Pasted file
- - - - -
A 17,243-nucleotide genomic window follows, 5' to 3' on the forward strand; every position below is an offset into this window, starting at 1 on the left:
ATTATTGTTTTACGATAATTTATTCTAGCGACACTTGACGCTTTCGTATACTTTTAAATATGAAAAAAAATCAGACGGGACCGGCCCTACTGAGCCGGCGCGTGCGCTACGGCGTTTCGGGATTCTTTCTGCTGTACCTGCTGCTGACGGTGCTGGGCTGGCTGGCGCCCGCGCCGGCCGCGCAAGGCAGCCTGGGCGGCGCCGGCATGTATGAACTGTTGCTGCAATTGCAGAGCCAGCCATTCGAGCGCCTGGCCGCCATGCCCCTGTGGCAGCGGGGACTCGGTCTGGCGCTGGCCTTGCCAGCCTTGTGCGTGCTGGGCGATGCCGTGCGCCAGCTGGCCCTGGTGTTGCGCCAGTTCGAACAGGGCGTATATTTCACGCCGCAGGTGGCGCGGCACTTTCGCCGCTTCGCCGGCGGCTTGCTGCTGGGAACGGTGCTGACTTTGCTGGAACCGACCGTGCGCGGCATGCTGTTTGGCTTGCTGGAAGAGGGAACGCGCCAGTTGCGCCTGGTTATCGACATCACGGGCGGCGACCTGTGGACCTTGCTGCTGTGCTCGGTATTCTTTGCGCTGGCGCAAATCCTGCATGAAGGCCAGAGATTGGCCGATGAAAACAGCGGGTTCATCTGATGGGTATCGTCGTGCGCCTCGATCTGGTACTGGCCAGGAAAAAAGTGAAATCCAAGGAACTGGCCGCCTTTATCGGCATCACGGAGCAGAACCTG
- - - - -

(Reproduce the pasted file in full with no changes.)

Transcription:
A 17,243-nucleotide genomic window follows, 5' to 3' on the forward strand; every position below is an offset into this window, starting at 1 on the left:
ATTATTGTTTTACGATAATTTATTCTAGCGACACTTGACGCTTTCGTATACTTTTAAATATGAAAAAAAATCAGACGGGACCGGCCCTACTGAGCCGGCGCGTGCGCTACGGCGTTTCGGGATTCTTTCTGCTGTACCTGCTGCTGACGGTGCTGGGCTGGCTGGCGCCCGCGCCGGCCGCGCAAGGCAGCCTGGGCGGCGCCGGCATGTATGAACTGTTGCTGCAATTGCAGAGCCAGCCATTCGAGCGCCTGGCCGCCATGCCCCTGTGGCAGCGGGGACTCGGTCTGGCGCTGGCCTTGCCAGCCTTGTGCGTGCTGGGCGATGCCGTGCGCCAGCTGGCCCTGGTGTTGCGCCAGTTCGAACAGGGCGTATATTTCACGCCGCAGGTGGCGCGGCACTTTCGCCGCTTCGCCGGCGGCTTGCTGCTGGGAACGGTGCTGACTTTGCTGGAACCGACCGTGCGCGGCATGCTGTTTGGCTTGCTGGAAGAGGGAACGCGCCAGTTGCGCCTGGTTATCGACATCACGGGCGGCGACCTGTGGACCTTGCTGCTGTGCTCGGTATTCTTTGCGCTGGCGCAAATCCTGCATGAAGGCCAGAGATTGGCCGATGAAAACAGCGGGTTCATCTGATGGGTATCGTCGTGCGCCTCGATCTGGTACTGGCCAGGAAAAAAGTGAAATCCAAGGAACTGGCCGCCTTTATCGGCATCACGGAGCAGAACCTG